Known as “The GO” to local regulars, a relaxed atmosphere welcomes guests at the popular Garryowen Irish Pub. Hungry visitors line up to get a seat either inside or out and enjoy authentic Irish fare collected from the owners’ family recipes of bangers and mash, fish and chips, and traditional Ulster fry—grilled Irish bacon, sausages, black and white pudding, fried egg, and grilled tomato with homemade soda bread. When it comes to Irish whisky, The GO carries over 120 varieties. A selection of Ireland’s best draft beers are on tap—including perfectly poured Guinness—and the bar also stocks international and domestic beers, wines, and spirits. Seats at the mahogany bar fill up fast. Al fresco dining takes place in the legal shebeen and courtyard.

126 Chambersburg St.

The Dobbin House (Photo: Colin Baxter via Flickr / CC BY-SA 2.0)


The most famous restaurant in Gettysburg is The Dobbin House, which is listed on the National Register of Historic Places. Built in 1776 by Reverend Alexander Dobbin as a residence and classical school, the restaurant of today is a trip through history. Antique furnishings replicate those of Rev. Dobbin and the china and flatware match fragments unearthed during excavation of the cellar. The waitstaff is clothed in period clothing detailed down to the ties on the pockets. The eatery is split into two sections, the casual Springhouse Tavern and candlelit fine dining in the Alexander Dobbin Dining Rooms. The Dining Rooms’ steak and fish entrees are only bested by the array of freshly made desserts, including warm Colonial gingerbread.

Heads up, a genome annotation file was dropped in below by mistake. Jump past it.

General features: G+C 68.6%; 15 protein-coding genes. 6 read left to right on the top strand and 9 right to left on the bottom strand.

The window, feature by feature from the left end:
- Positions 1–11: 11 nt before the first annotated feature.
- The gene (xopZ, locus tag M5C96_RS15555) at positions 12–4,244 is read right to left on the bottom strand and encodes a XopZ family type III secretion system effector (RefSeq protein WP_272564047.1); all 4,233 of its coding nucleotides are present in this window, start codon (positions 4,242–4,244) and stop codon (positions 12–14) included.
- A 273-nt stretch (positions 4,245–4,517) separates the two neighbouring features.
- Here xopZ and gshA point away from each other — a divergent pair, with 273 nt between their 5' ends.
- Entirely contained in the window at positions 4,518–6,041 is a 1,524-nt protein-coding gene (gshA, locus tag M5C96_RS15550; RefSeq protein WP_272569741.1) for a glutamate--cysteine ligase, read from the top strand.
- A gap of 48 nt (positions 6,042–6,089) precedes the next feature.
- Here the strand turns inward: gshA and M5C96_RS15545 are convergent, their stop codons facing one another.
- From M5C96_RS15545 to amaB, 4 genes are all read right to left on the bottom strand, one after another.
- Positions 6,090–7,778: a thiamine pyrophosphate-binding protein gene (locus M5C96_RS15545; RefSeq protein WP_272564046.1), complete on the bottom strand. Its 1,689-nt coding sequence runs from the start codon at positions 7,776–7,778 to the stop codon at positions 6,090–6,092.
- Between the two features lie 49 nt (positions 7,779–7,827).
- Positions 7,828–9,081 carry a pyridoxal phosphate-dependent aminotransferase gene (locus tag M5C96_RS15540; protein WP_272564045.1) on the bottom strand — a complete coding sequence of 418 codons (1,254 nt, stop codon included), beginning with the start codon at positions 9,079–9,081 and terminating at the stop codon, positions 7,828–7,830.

89 Steinwehr Ave.


Eight miles west of Gettysburg is the small town of Fairfield and the Mansion House 1757. The restaurant at the inn is a labor of love for George Keeney, who owns and operates the establishment with his wife Cindy. After serving in the hospitality industry for over 40 years, Keeney was looking for a place that could serve as both an end of career exclamation point and a steppingstone for his son who has also chosen to enter the field of culinary arts. He defines his cuisine as “American melting pot” stemming from his experience working under 25 different Certified Master Chefs throughout the United States. Menu offerings vary depending on availability from their local partner farms and the dishes range in influence from creole shrimp etouffee to grilled Octoberfest bratwursts.

15 W. Main St., Fairfield